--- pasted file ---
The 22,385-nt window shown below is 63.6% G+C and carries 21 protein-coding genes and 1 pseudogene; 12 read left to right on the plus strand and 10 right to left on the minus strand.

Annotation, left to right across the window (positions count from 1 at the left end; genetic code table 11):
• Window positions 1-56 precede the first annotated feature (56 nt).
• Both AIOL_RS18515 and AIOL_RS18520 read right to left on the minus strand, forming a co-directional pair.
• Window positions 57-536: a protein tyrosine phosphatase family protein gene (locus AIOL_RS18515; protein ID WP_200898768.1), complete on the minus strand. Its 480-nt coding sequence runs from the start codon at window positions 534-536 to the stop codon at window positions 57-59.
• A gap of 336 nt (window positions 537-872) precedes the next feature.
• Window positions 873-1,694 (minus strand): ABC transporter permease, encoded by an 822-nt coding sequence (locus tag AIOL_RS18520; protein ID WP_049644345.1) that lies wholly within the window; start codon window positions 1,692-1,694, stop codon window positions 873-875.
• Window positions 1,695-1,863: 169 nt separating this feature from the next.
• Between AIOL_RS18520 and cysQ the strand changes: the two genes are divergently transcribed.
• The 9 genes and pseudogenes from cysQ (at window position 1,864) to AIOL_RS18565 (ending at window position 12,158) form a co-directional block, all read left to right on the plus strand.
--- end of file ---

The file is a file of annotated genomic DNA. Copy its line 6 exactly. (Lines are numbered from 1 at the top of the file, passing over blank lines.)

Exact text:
• A gap of 336 nt (window positions 537-872) precedes the next feature.